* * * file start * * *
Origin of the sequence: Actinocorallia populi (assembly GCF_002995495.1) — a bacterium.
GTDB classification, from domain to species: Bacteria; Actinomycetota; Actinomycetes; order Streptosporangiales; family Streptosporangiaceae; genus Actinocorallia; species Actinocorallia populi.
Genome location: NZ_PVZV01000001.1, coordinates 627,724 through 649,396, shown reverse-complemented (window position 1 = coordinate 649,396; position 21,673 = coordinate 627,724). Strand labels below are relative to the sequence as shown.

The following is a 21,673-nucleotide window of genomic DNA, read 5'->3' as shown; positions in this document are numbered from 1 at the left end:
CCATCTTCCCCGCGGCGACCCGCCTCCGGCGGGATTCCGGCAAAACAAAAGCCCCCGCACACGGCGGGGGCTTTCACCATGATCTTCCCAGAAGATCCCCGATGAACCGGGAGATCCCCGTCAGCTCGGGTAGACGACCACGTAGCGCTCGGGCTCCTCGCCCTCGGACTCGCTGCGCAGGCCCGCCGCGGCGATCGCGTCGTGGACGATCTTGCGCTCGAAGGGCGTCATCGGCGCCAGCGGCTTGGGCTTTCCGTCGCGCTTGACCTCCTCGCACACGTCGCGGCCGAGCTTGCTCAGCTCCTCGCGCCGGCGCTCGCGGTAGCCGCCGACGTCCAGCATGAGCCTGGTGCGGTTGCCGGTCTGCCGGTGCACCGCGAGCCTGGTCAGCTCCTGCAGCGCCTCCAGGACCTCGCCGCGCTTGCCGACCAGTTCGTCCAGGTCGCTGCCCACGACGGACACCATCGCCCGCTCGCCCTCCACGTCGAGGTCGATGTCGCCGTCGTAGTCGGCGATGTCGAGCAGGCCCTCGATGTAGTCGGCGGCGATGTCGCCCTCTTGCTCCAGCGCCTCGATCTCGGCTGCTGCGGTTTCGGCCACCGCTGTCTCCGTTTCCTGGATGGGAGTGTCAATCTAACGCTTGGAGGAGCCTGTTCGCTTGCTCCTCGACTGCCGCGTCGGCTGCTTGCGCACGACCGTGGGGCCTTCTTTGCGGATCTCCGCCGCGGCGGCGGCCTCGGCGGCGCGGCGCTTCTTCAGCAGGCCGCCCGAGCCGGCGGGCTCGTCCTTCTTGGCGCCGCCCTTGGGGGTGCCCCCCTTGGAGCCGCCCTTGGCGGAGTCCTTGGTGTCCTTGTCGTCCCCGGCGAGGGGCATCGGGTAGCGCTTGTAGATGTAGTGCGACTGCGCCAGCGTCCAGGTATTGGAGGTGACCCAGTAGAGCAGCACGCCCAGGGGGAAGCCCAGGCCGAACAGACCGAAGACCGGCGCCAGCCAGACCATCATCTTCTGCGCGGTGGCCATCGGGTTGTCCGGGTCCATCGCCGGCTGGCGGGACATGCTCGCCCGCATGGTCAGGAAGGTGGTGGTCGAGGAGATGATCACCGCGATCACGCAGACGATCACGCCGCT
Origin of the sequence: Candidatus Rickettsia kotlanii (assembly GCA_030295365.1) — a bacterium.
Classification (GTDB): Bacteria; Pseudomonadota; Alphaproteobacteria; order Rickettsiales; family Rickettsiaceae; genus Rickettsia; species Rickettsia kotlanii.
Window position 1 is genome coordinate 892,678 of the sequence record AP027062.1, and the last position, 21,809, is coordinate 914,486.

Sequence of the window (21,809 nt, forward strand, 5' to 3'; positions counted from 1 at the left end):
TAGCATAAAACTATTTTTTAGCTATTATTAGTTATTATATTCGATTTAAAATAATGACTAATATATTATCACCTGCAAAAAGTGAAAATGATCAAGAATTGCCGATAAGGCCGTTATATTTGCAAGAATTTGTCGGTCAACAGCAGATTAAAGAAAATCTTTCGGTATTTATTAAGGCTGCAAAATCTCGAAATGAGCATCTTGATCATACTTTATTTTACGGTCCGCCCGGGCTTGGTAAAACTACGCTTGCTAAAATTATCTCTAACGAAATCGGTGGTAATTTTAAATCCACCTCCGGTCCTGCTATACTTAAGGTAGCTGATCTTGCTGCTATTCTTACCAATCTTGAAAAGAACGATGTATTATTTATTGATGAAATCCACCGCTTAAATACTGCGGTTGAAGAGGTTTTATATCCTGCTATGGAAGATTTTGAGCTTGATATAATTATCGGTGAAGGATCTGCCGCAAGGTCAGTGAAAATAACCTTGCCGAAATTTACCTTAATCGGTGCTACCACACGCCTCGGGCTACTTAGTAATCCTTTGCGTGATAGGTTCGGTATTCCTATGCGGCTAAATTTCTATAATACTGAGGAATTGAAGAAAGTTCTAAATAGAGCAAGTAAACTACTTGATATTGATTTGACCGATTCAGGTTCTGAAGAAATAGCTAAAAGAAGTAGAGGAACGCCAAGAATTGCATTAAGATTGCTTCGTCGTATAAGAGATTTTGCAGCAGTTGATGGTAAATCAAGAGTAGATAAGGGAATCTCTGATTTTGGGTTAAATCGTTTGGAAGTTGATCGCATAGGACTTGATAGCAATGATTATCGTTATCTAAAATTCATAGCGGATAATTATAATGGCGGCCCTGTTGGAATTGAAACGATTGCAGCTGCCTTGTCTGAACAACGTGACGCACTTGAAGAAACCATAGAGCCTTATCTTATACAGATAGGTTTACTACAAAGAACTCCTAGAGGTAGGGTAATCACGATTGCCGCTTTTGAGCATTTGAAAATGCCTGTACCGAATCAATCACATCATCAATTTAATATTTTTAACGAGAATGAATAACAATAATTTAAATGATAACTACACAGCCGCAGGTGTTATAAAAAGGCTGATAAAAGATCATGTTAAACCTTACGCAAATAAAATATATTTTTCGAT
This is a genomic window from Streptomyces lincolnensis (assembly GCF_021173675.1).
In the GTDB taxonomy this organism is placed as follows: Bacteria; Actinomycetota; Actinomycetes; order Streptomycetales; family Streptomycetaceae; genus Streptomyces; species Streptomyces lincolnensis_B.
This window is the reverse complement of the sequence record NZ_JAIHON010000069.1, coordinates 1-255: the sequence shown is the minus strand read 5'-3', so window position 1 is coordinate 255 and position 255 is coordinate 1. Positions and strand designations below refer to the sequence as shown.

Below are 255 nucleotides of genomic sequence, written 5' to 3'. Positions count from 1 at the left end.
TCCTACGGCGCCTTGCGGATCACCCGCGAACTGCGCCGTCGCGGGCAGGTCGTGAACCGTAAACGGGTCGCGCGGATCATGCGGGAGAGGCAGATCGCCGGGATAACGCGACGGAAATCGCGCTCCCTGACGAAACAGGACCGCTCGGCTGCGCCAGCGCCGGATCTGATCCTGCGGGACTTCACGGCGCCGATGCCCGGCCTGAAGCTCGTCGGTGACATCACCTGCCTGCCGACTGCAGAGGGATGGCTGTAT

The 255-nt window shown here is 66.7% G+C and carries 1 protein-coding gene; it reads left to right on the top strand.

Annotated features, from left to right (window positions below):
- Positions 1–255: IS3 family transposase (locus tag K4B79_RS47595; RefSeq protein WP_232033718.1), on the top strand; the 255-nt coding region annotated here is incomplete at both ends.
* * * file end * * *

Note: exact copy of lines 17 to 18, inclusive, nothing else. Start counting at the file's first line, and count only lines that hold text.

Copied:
Annotated features, from left to right (window positions below):
- Positions 1–255: IS3 family transposase (locus tag K4B79_RS47595; RefSeq protein WP_232033718.1), on the top strand; the 255-nt coding region annotated here is incomplete at both ends.